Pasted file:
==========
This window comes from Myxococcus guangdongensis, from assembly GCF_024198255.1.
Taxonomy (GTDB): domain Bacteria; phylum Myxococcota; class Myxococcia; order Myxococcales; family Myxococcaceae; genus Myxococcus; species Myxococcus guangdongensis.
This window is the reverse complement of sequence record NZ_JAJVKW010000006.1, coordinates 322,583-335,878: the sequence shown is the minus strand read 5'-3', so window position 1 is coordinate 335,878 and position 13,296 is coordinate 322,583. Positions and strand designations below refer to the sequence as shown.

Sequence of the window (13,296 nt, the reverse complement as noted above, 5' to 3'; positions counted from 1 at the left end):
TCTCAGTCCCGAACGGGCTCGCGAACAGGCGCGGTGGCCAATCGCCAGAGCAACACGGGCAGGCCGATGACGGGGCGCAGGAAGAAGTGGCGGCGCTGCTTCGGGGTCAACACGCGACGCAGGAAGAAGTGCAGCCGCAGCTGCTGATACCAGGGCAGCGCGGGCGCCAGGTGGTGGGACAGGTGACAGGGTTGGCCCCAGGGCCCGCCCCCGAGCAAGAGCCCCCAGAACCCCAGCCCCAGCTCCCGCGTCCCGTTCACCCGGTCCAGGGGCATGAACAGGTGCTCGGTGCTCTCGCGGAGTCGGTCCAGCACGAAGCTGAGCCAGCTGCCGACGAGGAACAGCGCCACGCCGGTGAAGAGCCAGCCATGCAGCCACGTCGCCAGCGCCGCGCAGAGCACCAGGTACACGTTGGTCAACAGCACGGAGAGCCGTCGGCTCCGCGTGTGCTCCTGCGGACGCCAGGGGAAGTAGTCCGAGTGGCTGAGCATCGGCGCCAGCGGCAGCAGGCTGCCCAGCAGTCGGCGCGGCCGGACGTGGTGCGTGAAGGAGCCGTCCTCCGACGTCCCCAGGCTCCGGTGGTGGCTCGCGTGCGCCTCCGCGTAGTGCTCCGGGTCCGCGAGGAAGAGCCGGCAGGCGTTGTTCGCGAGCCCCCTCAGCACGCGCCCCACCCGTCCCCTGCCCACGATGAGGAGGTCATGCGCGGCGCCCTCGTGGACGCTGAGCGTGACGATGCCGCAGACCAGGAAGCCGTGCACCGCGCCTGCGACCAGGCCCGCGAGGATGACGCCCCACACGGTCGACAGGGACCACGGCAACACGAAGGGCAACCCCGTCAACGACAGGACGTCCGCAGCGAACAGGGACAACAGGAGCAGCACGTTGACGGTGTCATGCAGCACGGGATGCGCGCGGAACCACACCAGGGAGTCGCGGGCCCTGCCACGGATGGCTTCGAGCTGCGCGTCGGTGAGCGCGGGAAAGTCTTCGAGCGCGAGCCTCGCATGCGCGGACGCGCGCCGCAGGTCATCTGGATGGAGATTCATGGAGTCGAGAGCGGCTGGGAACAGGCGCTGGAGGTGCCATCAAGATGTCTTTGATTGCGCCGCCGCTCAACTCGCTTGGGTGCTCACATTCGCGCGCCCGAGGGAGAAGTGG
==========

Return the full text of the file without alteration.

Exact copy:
This window comes from Myxococcus guangdongensis, from assembly GCF_024198255.1.
Taxonomy (GTDB): domain Bacteria; phylum Myxococcota; class Myxococcia; order Myxococcales; family Myxococcaceae; genus Myxococcus; species Myxococcus guangdongensis.
This window is the reverse complement of sequence record NZ_JAJVKW010000006.1, coordinates 322,583-335,878: the sequence shown is the minus strand read 5'-3', so window position 1 is coordinate 335,878 and position 13,296 is coordinate 322,583. Positions and strand designations below refer to the sequence as shown.

Sequence of the window (13,296 nt, the reverse complement as noted above, 5' to 3'; positions counted from 1 at the left end):
TCTCAGTCCCGAACGGGCTCGCGAACAGGCGCGGTGGCCAATCGCCAGAGCAACACGGGCAGGCCGATGACGGGGCGCAGGAAGAAGTGGCGGCGCTGCTTCGGGGTCAACACGCGACGCAGGAAGAAGTGCAGCCGCAGCTGCTGATACCAGGGCAGCGCGGGCGCCAGGTGGTGGGACAGGTGACAGGGTTGGCCCCAGGGCCCGCCCCCGAGCAAGAGCCCCCAGAACCCCAGCCCCAGCTCCCGCGTCCCGTTCACCCGGTCCAGGGGCATGAACAGGTGCTCGGTGCTCTCGCGGAGTCGGTCCAGCACGAAGCTGAGCCAGCTGCCGACGAGGAACAGCGCCACGCCGGTGAAGAGCCAGCCATGCAGCCACGTCGCCAGCGCCGCGCAGAGCACCAGGTACACGTTGGTCAACAGCACGGAGAGCCGTCGGCTCCGCGTGTGCTCCTGCGGACGCCAGGGGAAGTAGTCCGAGTGGCTGAGCATCGGCGCCAGCGGCAGCAGGCTGCCCAGCAGTCGGCGCGGCCGGACGTGGTGCGTGAAGGAGCCGTCCTCCGACGTCCCCAGGCTCCGGTGGTGGCTCGCGTGCGCCTCCGCGTAGTGCTCCGGGTCCGCGAGGAAGAGCCGGCAGGCGTTGTTCGCGAGCCCCCTCAGCACGCGCCCCACCCGTCCCCTGCCCACGATGAGGAGGTCATGCGCGGCGCCCTCGTGGACGCTGAGCGTGACGATGCCGCAGACCAGGAAGCCGTGCACCGCGCCTGCGACCAGGCCCGCGAGGATGACGCCCCACACGGTCGACAGGGACCACGGCAACACGAAGGGCAACCCCGTCAACGACAGGACGTCCGCAGCGAACAGGGACAACAGGAGCAGCACGTTGACGGTGTCATGCAGCACGGGATGCGCGCGGAACCACACCAGGGAGTCGCGGGCCCTGCCACGGATGGCTTCGAGCTGCGCGTCGGTGAGCGCGGGAAAGTCTTCGAGCGCGAGCCTCGCATGCGCGGACGCGCGCCGCAGGTCATCTGGATGGAGATTCATGGAGTCGAGAGCGGCTGGGAACAGGCGCTGGAGGTGCCATCAAGATGTCTTTGATTGCGCCGCCGCTCAACTCGCTTGGGTGCTCACATTCGCGCGCCCGAGGGAGAAGTGG